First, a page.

Saturday, February 13, 2010
Thoughts on defence
Strange as it may sound, a pre-opening walkabout at Singapore's first Integrated Resort (IR) this past week set me thinking about a host of defence-related issues.
Thoughts about defence issues kicked in when I chanced upon an old friend while in the IR's cavernous basement car park. It was a Harlan tractor of the kind commonly found on Republic of Singapore Air Force (RSAF) air bases.
The Harlan parked at the IR sported a shiny coat of paint and had two trams in tow. Parked by a tram stop, the Harlan was waiting for the day when she would ferry guests around the car park, saving them the walk which measures some 900 metres from extreme ends.
In my previous job as Defence Correspondent, the Harlan tractors I saw were battle wagons used by the RSAF Air Power Generation Command (APGC). The Harlans (and Toyotas) are essential links in the integrated air defence network that is designed to result in the total destruction of hostile units and target sets by RSAF warplanes.
Comparing the then-and-now images of the Harlan tractors shows a striking contrast in the two machines - the IR's Harlan polished and prepared for a peacetime role; APGC's battle wagon an unsung hero in the RSAF's complex drawer plans.
The same analogy could be extended to the Singapore Armed Forces (SAF). The full force potential of the densely-populated island republic - which is about three-and-a-half times the size of Washington DC - rest with its citizen soldiers.
The SAF also relies on civil resources such as Singapore Airlines Cargo freighters, state-owned container ships and thousands of specialised civilian-registered vehicles like container trucks, cranes and heavy machinery to support its war machines in time of crisis.
These drawer plans were drawn up, improved upon over the years and are tested regularly. The fact that citizen soldiers and CR assets can be activated at a moment's notice makes the Total Defence strategy an essential element of Singapore's deterrent posture against hostile elements.
Just as the IR's Harlan could serve on an air base if it was requisitioned by Singaporean authorities and given a coat of warpaint, Singapore's civil resources give the SAF the staying power and long reach that people often overlook during peacetime.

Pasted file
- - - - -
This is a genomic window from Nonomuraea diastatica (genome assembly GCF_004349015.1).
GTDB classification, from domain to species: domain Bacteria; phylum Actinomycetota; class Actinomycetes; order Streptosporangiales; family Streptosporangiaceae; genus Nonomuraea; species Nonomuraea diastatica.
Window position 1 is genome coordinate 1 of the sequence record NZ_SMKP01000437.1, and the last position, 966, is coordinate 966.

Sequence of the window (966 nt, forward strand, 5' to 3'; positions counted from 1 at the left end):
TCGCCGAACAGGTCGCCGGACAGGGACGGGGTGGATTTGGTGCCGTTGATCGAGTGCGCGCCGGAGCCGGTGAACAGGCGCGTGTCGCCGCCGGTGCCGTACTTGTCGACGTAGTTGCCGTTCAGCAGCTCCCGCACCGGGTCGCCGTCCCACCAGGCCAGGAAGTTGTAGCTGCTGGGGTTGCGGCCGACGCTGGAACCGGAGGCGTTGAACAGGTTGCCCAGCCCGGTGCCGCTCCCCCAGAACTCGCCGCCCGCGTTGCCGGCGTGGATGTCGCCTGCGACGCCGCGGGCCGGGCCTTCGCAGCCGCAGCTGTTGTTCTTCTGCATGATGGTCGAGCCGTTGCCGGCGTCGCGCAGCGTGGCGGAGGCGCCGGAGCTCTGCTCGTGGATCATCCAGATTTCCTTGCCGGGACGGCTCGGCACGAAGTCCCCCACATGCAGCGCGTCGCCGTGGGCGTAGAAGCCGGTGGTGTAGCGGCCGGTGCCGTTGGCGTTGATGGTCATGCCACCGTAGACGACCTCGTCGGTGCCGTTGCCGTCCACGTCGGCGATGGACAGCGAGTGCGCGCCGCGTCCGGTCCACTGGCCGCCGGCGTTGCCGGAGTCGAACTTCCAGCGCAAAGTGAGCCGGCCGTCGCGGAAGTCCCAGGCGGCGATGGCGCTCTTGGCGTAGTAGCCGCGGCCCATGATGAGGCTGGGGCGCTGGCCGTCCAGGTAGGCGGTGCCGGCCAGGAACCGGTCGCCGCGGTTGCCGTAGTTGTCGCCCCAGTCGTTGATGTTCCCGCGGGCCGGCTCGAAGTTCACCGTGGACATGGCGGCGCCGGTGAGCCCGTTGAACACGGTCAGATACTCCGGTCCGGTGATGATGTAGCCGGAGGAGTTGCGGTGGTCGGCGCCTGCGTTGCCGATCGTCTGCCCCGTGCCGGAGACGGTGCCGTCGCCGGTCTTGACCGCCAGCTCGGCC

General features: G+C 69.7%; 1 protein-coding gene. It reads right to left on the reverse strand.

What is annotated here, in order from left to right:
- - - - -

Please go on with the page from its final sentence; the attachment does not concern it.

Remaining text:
Defence issues also sprung to mind when I reviewed the website of our rival IR, Marina Bay Sands.
One image on the MBS website indicates how air traffic brings Singapore closer to tourist markets around Asia.
The chart reminded me of missile range rings mentioned by Defence Minister Teo Chee Hean when he talked about the emerging threat from ballistic missiles in a media interview in 2007. So just as marketing planners at Singapore's two IRs rub their hands with glee when they see how air routes shrink travel distances, I imagine that Ministry of Defence (MINDEF) defence planners look at similar charts with concern.
Commercial airliners bring Asian cities closer. Warplanes, missiles and battlefield rockets do the same.
MINDEF's long-term projections must factor in the impact that long-range munitions, such as aircraft-delivered munitions or ballistic missiles, will have on Singapore's defence posture.
Defence planning goes above and beyond merely looking across the border and comparing what Malaysia and Indonesia have in their respective arsenals. It involves forecasting future threats and studying how Singapore could create a proverbial iron dome to defend its skies from the steel rain launched from a hostile shore.....
Speaking of mental stimuli, one result of leaving journalism for the glitzy world of casino gaming is the different kind of secrets I see in the IR.
In the past, sensitive material touched on issues that MINDEF's Military Security Department would take issue with. You know, Project this and Project that, plus all the black diamonds and unnamed combat capabilities and war chariots we have stashed away somewhere.
Now, sensitive material involves choosing between cotton, spandex or a polyester mix for one's significant other, with the risque product lines explained cheerfully by the bubbly salesgirls at Victoria's Secret.
So a different kind of secret has landed on my lap, but I'm reminded from time to time of the role the SAF serves in keeping Singapore safe from harm.
With Total Defence Day (15 Feb) just round the corner, perhaps you should too.
Posted by David Boey at 3:31 PM